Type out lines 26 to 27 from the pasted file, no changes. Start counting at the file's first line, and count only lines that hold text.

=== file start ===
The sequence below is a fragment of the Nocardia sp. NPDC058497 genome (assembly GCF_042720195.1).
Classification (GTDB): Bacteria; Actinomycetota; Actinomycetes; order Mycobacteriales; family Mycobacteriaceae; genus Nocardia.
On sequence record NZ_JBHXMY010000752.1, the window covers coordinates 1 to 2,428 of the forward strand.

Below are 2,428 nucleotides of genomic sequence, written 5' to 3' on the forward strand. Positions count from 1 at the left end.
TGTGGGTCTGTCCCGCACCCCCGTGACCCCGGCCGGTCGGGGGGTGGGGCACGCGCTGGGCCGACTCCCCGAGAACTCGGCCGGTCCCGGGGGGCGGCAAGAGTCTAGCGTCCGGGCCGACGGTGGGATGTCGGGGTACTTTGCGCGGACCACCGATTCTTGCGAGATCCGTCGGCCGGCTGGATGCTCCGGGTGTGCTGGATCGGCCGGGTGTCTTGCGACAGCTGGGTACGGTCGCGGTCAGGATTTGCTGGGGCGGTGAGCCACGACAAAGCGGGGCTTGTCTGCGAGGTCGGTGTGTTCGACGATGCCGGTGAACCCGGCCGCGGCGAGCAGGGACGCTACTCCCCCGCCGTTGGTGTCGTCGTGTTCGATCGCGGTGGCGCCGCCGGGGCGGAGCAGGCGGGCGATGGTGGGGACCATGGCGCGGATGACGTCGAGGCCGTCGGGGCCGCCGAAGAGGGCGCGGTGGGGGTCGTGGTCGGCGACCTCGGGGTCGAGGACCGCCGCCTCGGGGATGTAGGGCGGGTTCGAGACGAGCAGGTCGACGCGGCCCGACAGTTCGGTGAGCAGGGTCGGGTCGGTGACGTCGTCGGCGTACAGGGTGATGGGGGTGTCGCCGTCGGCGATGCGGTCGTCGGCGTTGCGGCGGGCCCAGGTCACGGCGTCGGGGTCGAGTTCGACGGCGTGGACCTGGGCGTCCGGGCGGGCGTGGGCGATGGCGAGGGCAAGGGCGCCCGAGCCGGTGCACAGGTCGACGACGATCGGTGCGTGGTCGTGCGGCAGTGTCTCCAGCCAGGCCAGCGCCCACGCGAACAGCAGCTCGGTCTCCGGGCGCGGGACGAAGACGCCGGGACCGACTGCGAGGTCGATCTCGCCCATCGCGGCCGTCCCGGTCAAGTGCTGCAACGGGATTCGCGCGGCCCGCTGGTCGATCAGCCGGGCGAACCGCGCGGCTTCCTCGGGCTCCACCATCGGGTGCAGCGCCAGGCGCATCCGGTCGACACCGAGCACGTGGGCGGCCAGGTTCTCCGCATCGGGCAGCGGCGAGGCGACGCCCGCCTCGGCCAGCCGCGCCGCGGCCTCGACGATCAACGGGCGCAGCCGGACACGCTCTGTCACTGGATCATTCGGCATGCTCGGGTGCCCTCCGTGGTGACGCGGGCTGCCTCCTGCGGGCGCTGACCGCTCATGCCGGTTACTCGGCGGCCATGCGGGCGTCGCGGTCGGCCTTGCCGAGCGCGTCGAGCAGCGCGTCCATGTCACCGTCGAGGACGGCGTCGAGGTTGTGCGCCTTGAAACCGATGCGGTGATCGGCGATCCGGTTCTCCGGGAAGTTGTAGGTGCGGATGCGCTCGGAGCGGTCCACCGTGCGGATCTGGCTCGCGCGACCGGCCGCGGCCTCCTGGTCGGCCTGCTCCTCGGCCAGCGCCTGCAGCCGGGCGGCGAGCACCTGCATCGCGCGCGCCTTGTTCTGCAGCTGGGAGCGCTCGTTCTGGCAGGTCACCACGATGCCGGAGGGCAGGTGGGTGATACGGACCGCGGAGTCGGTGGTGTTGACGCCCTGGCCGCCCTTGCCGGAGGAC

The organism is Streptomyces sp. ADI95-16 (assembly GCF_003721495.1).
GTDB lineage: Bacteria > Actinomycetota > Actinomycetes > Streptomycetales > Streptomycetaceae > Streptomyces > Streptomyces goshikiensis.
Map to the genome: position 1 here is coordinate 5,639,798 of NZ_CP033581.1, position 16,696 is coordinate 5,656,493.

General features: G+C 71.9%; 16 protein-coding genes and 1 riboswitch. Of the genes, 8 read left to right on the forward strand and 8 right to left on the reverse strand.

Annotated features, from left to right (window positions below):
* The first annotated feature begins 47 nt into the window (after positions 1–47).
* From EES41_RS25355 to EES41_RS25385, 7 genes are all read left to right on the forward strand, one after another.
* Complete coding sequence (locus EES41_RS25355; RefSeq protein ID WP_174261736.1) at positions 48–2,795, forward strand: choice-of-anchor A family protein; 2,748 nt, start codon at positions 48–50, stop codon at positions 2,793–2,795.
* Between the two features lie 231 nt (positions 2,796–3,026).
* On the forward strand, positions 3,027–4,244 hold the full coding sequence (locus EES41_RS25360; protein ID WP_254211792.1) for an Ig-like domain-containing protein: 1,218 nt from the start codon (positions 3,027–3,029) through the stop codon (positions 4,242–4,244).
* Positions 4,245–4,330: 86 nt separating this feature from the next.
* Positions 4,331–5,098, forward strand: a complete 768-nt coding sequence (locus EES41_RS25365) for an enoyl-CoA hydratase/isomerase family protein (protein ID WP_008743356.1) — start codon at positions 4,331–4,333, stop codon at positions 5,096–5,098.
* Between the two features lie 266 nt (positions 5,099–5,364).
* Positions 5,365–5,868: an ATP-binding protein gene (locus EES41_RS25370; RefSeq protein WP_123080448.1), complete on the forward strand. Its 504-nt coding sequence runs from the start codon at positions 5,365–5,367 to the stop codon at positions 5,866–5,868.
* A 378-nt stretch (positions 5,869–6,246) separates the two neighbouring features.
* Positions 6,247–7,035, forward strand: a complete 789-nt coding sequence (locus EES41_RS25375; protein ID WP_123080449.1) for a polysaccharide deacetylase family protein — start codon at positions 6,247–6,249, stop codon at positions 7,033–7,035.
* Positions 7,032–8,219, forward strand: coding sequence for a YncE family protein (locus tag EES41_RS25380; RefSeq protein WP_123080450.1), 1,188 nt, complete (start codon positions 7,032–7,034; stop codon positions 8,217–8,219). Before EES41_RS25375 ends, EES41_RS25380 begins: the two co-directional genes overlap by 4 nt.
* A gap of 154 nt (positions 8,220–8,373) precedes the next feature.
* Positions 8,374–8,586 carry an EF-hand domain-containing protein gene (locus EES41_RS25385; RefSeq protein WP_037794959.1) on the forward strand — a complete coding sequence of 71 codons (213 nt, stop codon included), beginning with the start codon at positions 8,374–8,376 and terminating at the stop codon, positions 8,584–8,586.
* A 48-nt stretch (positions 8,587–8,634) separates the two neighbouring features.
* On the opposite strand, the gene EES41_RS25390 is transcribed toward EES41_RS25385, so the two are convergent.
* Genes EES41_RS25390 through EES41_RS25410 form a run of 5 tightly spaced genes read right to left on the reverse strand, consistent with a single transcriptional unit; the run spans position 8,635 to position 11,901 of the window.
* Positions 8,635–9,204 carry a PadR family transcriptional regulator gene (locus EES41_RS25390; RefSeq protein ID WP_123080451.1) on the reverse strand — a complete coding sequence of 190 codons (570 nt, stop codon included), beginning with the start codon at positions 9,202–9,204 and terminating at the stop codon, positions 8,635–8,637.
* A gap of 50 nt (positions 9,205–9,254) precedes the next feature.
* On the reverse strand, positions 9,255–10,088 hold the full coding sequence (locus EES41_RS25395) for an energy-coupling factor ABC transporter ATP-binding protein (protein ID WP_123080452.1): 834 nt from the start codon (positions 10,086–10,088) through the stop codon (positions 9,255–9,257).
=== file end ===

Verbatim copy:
* On the opposite strand, the gene EES41_RS25390 is transcribed toward EES41_RS25385, so the two are convergent.
* Genes EES41_RS25390 through EES41_RS25410 form a run of 5 tightly spaced genes read right to left on the reverse strand, consistent with a single transcriptional unit; the run spans position 8,635 to position 11,901 of the window.